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Wicker: Action needed for small businesses, military and more

When the pandemic began, few could have imagined how hard it would hit our communities. Yet over the past six months, Americans have done a remarkable job adapting to the challenges we have faced. Protective health measures have allowed more schools, businesses, and churches to reopen safely, and we are making steady progress toward recovery.

Congress acted swiftly this past spring to send relief to families and workers in need. Since then, Congress has replenished the Paycheck Protection Program to help small businesses keep employees on the payroll. Now, this program needs additional funds, and Americans across all sectors urgently need a fresh round of support.

Congress has considered new relief measures, but bipartisan talks have broken down. I am pushing several proposals that I hope Congress will enact immediately.

 

Most vulnerable sectors include airlines, restaurants

Restaurants have been among the hardest-hit businesses during the pandemic. They have faced drastic revenue losses, and public health restrictions continue to limit seating capacity. Many restaurants could not take advantage of federal assistance. The Paycheck Protection Program required businesses to spend 60 percent of their loan money on labor costs for their loans to be forgiven. However, restaurants typically spend most of their budgets on fixed costs like food, rent, and utilities. I have introduced the RESTAURANTS Act to fill this critical gap in support and help restaurants survive. This aid would benefit restaurant employees as well as the many farmers, fishermen, and distributors who supply restaurants.

The air travel industry is also hurting given the significant drop in passengers. This year, I led the effort to provide a lifeline to aviation workers through direct payroll assistance, which saved over 700,000 jobs. Unfortunately, this relief has run out. Without new aid, airlines will begin mass layoffs in the next few days. I am pushing to extend airline payroll support through March of 2021. This would save thousands of jobs in a sector that helps connect our nationwide economy.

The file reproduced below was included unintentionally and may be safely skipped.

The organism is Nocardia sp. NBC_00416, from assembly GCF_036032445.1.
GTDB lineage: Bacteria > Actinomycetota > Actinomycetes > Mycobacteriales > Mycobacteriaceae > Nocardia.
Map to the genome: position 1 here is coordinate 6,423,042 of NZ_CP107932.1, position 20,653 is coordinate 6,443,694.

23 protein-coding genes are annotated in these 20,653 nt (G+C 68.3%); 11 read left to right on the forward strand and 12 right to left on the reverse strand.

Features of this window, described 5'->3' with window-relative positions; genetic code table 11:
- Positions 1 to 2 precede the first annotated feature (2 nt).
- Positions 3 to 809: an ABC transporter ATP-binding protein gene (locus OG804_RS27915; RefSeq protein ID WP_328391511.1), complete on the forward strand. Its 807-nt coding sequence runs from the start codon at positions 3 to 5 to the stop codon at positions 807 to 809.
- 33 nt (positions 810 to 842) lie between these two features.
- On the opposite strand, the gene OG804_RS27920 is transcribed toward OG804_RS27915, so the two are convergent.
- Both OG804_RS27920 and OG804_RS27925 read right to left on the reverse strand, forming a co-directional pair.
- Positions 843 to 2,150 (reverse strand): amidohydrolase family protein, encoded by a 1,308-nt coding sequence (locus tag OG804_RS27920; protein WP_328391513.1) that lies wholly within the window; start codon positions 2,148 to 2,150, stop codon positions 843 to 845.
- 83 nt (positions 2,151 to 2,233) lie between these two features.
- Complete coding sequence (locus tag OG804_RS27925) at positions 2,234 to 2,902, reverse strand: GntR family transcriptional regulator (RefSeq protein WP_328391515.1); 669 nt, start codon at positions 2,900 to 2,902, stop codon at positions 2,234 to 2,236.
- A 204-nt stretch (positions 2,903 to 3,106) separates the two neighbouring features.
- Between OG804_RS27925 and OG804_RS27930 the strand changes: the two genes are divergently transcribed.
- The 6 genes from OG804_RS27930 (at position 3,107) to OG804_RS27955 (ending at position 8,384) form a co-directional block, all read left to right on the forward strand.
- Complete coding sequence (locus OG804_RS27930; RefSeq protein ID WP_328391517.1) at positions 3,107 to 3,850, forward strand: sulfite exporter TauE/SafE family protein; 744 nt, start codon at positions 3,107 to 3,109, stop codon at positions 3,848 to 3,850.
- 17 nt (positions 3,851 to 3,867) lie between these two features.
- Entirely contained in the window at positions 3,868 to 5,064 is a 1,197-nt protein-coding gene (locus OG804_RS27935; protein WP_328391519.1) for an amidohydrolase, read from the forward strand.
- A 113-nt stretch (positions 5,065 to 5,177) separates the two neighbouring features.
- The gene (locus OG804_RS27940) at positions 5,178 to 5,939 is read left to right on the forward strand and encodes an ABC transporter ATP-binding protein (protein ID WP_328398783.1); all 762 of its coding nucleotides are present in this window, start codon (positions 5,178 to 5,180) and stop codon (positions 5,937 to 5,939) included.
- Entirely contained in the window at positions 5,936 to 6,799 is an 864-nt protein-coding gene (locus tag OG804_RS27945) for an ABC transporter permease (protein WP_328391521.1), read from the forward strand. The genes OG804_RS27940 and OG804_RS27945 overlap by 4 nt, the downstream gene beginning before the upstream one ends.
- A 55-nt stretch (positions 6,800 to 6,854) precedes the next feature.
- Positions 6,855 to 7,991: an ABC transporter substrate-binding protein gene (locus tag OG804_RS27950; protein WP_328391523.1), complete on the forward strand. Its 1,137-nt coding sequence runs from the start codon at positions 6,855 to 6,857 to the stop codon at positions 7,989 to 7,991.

Our military supply chain also remains vulnerable. The U.S. military relies on thousands of businesses and manufacturers to remain well supplied and keep our nation safe. The pandemic has caused production delays and brought financial uncertainty, particularly in the shipbuilding and aircraft manufacturing sectors. I am urging Congress to provide relief to our defense industrial base, which is key to our economic recovery and national security.

 

Help for local governments

The economic slowdown has left local governments short on revenue. I have introduced legislation to help local tax dollars go farther. The LOCAL Infrastructure Act would allow state and local governments to take advantage of lower interest rates through advance refunding of bonds.

I have also introduced the American Infrastructure Bonds Act to create a new category of “direct-pay” taxable municipal bonds.

Both of these proposals would make it less expensive to invest in hospitals, roads, and schools and would help attract private investment for public projects.

In view of our nation’s increased humanitarian need, I have introduced the CORPS Act to expand national service positions in organizations like AmeriCorps and the Senior Corps. These organizations have a proven track record of partnering with communities to meet specific needs during times of crisis. The CORPS Act would multiply their efforts and complement the work of nonprofits and churches that are providing food, health services, and education support.

These are a few of the ways Congress can act on a bipartisan basis to help our nation continue to recover. But time is of the essence.

Leaders of both parties need to come together in the coming days to provide our economy with the support it still needs.

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